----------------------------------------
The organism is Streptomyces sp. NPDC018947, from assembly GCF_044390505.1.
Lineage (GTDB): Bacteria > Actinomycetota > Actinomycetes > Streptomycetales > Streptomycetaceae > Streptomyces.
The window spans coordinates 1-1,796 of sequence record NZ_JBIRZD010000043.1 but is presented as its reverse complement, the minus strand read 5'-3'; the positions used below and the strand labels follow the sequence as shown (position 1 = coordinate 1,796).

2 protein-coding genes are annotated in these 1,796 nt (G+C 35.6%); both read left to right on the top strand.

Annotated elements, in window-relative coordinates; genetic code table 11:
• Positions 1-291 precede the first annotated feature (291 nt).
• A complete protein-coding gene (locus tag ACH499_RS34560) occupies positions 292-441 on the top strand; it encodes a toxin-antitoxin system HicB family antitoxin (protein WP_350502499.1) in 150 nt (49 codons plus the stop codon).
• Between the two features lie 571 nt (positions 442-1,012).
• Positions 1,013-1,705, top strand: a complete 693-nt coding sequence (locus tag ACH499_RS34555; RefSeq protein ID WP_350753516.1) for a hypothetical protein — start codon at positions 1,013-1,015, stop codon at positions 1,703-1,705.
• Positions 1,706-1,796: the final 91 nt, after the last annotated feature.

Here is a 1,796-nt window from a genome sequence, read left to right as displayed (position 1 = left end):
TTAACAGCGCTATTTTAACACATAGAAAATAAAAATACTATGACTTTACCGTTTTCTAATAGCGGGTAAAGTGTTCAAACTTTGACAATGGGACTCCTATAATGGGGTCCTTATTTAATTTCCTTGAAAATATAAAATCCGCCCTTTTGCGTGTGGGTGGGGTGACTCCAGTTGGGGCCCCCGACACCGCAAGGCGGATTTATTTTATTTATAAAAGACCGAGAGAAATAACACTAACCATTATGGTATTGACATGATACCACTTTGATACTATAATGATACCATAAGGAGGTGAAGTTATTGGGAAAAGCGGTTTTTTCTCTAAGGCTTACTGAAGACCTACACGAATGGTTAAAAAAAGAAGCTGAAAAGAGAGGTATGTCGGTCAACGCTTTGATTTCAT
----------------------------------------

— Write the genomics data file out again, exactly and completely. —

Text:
The organism is Streptomyces sp. NPDC018947, from assembly GCF_044390505.1.
Lineage (GTDB): Bacteria > Actinomycetota > Actinomycetes > Streptomycetales > Streptomycetaceae > Streptomyces.
The window spans coordinates 1-1,796 of sequence record NZ_JBIRZD010000043.1 but is presented as its reverse complement, the minus strand read 5'-3'; the positions used below and the strand labels follow the sequence as shown (position 1 = coordinate 1,796).

2 protein-coding genes are annotated in these 1,796 nt (G+C 35.6%); both read left to right on the top strand.

Annotated elements, in window-relative coordinates; genetic code table 11:
• Positions 1-291 precede the first annotated feature (291 nt).
• A complete protein-coding gene (locus tag ACH499_RS34560) occupies positions 292-441 on the top strand; it encodes a toxin-antitoxin system HicB family antitoxin (protein WP_350502499.1) in 150 nt (49 codons plus the stop codon).
• Between the two features lie 571 nt (positions 442-1,012).
• Positions 1,013-1,705, top strand: a complete 693-nt coding sequence (locus tag ACH499_RS34555; RefSeq protein ID WP_350753516.1) for a hypothetical protein — start codon at positions 1,013-1,015, stop codon at positions 1,703-1,705.
• Positions 1,706-1,796: the final 91 nt, after the last annotated feature.

Here is a 1,796-nt window from a genome sequence, read left to right as displayed (position 1 = left end):
TTAACAGCGCTATTTTAACACATAGAAAATAAAAATACTATGACTTTACCGTTTTCTAATAGCGGGTAAAGTGTTCAAACTTTGACAATGGGACTCCTATAATGGGGTCCTTATTTAATTTCCTTGAAAATATAAAATCCGCCCTTTTGCGTGTGGGTGGGGTGACTCCAGTTGGGGCCCCCGACACCGCAAGGCGGATTTATTTTATTTATAAAAGACCGAGAGAAATAACACTAACCATTATGGTATTGACATGATACCACTTTGATACTATAATGATACCATAAGGAGGTGAAGTTATTGGGAAAAGCGGTTTTTTCTCTAAGGCTTACTGAAGACCTACACGAATGGTTAAAAAAAGAAGCTGAAAAGAGAGGTATGTCGGTCAACGCTTTGATTTCAT